Professional chaplains provide spiritual care in a variety of healthcare settings, including but not limited to the following:-
Long term care and assisted living
Mental retardation and development disability, and Hospice and palliative care
Professional chaplains offer spiritual care to all who are in need and have specialized education to mobilize spiritual resources so that patients cope more effectively. They maintain confidentiality and provide a supportive context within patients can discuss their concerns. They are professionally accountable to their religious faith group, their certifying chaplaincy organization, and the employing institution. Professional chaplains and their certifying organization demonstrate a deep commitment and sensitivity to the diverse ethnic and religious cultures found in North America. An increasing number of Professional chaplains are members of non Christian communities and traditions.
Professional chaplains are theologically and clinically trained clergy or lay persons whose work reflects:-
Sensitivity to multi-cultural and multi-faith realities.
Respect for patient spiritual or religious preferences.
Understanding of the impact of illness on individuals and their caregivers.
Knowledge of health care organization structure and dynamics.
Accountability as part of a professional patient care team.
Accountability to their faith groups.
The chaplain works best as an integrated member of a team headed by the attending physician. A such he/she is better able to direct his her skills and resources toward the spiritual needs of a patient than when working alone .Although the chaplain should acquaint the physician with any pertinent information which may have come to his attention, nevertheless the chaplain reserves the right to respect the confidential nature of information given by a patient in the spirit of confession.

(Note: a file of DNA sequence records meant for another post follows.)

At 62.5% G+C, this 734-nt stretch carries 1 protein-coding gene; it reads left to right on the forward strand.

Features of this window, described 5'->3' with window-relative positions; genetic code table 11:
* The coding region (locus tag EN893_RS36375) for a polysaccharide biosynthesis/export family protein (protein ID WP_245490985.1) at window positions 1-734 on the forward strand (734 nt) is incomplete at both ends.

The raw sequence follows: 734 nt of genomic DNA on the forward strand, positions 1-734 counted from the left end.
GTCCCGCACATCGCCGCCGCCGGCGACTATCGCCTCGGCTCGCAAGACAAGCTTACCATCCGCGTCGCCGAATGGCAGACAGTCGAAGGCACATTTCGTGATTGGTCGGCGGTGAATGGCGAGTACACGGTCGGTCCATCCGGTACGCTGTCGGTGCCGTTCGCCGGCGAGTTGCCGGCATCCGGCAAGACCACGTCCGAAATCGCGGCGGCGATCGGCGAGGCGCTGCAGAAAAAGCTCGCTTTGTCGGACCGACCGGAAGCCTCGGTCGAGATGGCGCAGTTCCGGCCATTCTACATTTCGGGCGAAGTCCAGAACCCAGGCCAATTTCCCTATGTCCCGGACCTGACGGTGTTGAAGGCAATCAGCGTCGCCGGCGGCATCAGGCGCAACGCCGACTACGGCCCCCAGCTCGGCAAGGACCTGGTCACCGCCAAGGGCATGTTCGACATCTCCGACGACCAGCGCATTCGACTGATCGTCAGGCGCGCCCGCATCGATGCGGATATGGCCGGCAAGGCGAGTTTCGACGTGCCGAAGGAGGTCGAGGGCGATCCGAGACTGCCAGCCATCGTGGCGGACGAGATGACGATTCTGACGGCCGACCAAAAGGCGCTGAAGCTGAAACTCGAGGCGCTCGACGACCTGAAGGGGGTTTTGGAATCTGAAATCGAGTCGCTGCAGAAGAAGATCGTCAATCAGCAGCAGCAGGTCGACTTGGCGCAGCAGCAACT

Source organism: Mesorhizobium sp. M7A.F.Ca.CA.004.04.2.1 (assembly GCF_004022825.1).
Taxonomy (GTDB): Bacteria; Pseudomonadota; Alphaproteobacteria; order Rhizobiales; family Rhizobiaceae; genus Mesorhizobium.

The chaplain will spend most of his/her time with those patients who are under severe physical or mental stress, or have especially difficult persona, social, or spiritual problems; therefore the major portion of his/her energy and effort will normally be devoted to a selected number of patients.
Although the chaplain main function is ministering to patients and their families, this is not all he contributes to the hospital. While the CEO forms the attitudes of the workers and the general atmosphere of the hospital, the chaplain can have a definite influence on the morale and well being for many members of the staff and employees and special circumstances may serve as the official personnel counselor. In addition he/she can be as useful as a counselor for CPE students, as advisor on religious activities for the school of nursing, and chaplain to staff. As an unofficial good will ambassador, the chaplain can be valuable to the hospital as a builder of vital public relations. He/she will endeavor to minister to the spiritual needs of all who enter the hospital. Incase of difference in faith or for other reasons his/her ministry is not acceptable to a person, he/she will be prepared to call in whoever is needed.
Through his/her understanding and poise, word and deed, he/she seeks to encourage one, relieve another of worry, aid a third to bear suffering, break the grip of despair for a fourth, gain serenity for one facing death, and to comfort the bereaved; so that individuals may be lead to personal growth, deeper understanding of their fellows, and increasing consciousness in GOD.